Using more midwives in the United States “would have a huge impact on maternity care because the vast majority of women are normal and can delivery babies normally,” Johnson said. In the U.S., nearly 32 percent of all births are done using C-Sections, which “vastly contributes to higher morbidity and mortality” among newborns, she said.
“There are places in the world where midwives do most of the birthing of low-risk women in their pregnancies,” Union third-year resident physician Dahl stated. “That’s one way a lot of these places have better health care systems than we do and are more efficient than we are because they use certified nurse midwives.”
The nurse midwives at Union Hospital delivered about 10 percent of the hospital’s 1,508 newborn babies in 2009, according to data provided by the hospital.
But that number does not reflect the births attended by midwives in the role of instructors for resident physicians, Mishler said.
“They are essentially faculty,” Dahl agreed. “They are kind of like the people you are apprenticing with.”
Most residents feel the loss of the midwives is equal to the loss of two faculty members from their training, Dahl said. “I think the residents, almost every one of us, think it’s a huge loss.”
Union Hospital also regrets the end of its midwife services, Roshel noted, adding that this may not be the end of the service for Terre Haute.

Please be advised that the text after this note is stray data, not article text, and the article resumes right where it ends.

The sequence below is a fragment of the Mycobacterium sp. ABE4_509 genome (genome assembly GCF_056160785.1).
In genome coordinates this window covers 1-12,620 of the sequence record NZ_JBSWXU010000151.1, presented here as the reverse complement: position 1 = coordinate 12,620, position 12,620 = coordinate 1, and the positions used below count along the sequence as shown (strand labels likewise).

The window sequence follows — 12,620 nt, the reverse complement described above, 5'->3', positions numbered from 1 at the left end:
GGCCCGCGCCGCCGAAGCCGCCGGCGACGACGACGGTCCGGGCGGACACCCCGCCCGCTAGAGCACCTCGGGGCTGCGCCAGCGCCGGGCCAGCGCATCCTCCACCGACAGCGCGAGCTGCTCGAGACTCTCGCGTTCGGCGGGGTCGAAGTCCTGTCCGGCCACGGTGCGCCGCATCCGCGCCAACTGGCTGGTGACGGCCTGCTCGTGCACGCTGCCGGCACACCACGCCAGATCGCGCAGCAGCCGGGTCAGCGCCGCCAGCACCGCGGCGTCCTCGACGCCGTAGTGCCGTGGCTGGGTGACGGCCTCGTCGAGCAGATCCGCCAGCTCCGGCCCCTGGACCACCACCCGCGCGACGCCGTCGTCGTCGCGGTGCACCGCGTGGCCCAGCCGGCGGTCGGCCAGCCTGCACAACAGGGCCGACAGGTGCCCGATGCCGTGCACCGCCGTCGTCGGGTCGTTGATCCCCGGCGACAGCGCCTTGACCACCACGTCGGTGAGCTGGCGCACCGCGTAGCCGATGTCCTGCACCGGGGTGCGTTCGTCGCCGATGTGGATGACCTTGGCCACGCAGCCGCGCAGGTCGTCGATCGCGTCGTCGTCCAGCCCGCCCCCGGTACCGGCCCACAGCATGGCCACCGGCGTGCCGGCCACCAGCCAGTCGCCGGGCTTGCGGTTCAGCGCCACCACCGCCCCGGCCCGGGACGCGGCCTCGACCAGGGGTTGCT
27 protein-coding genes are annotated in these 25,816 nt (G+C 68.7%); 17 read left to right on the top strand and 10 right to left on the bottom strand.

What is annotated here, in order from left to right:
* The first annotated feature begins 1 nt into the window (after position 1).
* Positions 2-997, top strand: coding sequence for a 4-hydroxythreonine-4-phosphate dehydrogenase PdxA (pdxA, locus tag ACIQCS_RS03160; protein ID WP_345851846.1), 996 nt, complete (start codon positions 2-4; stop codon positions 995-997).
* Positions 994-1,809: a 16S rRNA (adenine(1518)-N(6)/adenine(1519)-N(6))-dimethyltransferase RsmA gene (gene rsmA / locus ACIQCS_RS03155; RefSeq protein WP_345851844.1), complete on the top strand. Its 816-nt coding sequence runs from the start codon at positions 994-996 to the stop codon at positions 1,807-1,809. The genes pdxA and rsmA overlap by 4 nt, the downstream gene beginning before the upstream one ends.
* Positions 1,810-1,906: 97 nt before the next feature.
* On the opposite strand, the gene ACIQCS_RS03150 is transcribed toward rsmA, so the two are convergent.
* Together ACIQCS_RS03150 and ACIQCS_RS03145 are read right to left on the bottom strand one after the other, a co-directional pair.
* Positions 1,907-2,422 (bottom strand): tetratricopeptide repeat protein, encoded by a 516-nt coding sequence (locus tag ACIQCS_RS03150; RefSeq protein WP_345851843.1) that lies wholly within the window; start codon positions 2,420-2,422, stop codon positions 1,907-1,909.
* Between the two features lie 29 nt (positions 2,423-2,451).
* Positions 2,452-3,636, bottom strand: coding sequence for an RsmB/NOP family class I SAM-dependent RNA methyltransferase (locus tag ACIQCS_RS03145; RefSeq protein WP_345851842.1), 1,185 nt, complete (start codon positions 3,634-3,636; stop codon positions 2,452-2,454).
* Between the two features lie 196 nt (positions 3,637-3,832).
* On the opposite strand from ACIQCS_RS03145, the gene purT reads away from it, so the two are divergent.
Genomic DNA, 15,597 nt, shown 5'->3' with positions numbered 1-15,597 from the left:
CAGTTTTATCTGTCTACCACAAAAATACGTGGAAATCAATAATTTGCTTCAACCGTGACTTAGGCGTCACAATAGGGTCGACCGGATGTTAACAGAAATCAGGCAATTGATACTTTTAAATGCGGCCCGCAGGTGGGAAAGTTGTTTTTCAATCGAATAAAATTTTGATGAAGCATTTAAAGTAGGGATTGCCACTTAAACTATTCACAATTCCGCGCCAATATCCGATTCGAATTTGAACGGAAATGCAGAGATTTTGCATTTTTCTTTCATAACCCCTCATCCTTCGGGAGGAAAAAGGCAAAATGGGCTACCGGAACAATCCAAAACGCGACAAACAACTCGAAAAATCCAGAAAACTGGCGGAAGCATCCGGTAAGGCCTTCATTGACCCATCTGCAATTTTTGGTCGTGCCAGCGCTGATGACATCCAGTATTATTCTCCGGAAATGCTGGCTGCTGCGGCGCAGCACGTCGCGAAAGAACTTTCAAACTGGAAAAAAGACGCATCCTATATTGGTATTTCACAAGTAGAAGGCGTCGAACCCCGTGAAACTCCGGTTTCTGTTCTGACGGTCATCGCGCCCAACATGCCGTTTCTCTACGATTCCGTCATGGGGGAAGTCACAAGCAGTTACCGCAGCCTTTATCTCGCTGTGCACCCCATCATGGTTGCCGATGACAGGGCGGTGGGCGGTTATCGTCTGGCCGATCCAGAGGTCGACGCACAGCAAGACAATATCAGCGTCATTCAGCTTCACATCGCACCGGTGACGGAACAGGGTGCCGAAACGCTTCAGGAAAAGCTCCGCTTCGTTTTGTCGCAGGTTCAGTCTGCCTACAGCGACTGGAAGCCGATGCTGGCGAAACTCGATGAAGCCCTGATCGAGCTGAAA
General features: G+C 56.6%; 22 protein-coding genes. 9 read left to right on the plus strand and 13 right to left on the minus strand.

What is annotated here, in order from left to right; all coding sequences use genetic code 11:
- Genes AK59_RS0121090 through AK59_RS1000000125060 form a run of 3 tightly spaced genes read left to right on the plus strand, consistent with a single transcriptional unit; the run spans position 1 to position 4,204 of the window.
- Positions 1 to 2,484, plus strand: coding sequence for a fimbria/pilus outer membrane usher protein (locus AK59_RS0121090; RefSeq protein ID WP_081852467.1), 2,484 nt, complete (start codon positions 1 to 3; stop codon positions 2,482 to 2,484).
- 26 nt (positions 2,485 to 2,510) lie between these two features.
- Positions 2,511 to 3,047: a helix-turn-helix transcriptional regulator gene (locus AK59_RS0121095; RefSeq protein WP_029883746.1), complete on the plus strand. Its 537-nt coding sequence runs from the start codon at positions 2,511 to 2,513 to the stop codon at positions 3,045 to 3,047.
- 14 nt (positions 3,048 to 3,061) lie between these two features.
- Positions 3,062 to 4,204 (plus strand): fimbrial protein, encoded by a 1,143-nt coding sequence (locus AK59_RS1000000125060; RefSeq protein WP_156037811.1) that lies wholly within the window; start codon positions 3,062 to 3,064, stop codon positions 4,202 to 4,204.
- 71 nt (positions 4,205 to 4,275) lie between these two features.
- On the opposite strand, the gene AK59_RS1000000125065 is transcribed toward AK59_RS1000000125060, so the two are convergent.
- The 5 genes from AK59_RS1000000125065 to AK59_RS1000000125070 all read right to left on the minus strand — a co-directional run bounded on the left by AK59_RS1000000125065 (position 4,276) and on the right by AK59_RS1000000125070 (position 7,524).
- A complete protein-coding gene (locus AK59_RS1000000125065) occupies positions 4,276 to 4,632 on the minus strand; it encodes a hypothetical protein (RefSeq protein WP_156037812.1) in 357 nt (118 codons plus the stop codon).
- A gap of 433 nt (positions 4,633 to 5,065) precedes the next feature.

“We were disappointed, too, not be able to renew the contract. But people are assuming, I think, that that service will disappear,” Roshel said. “It doesn’t necessarily have to disappear.”
The nurse midwives could form an independent practice or could partner with another physician or health practitioner, Roshel said.
“We hope that is what the case will be. That would be the best outcome for the community,” she said.
Reversing the trend
Mishler said she and Beane have not given up on practicing in Terre Haute.
“There have been some contacts made between physicians and hospitals and all of that about us and with us, but … I can’t tell you anything is in the works,” she said.
“Midwives with appropriate credentials and privileges are welcome to practice at Terre Haute Regional Hospital and we understand they can be a valuable community and patient resource,” said Brian Bauer, CEO of Terre Haute Regional. “We currently do not employ any midwives,” he added.
So, unless things change, after Oct. 29, hospital-based, certified nurse midwife care will be unavailable in Terre Haute.
This is a step “backward,” Johnson said.
Increasing collaboration between doctors and midwives is “really sort of where the country is headed and so for places like this to be going backwards is very frustrating,” she said. “It’s usually just a lack of knowledge and understanding on the part of [some physicians] who have never worked with midwives,” she said.
“Unfortunately, the way the system is currently, it’s still very much physician-driven, physician-led and there’s not a lot of room sometimes for other providers” such as nurse practitioners or midwives, Johnson added. “That’s not new. That’s an old trend, we’re trying to reverse it.”
Arthur Foulkes can be reached at (812) 231-4232 or email@example.com.
TERRE HAUTE —
Jessica, a new mother living in Vigo County, wanted to have a natural childbirth.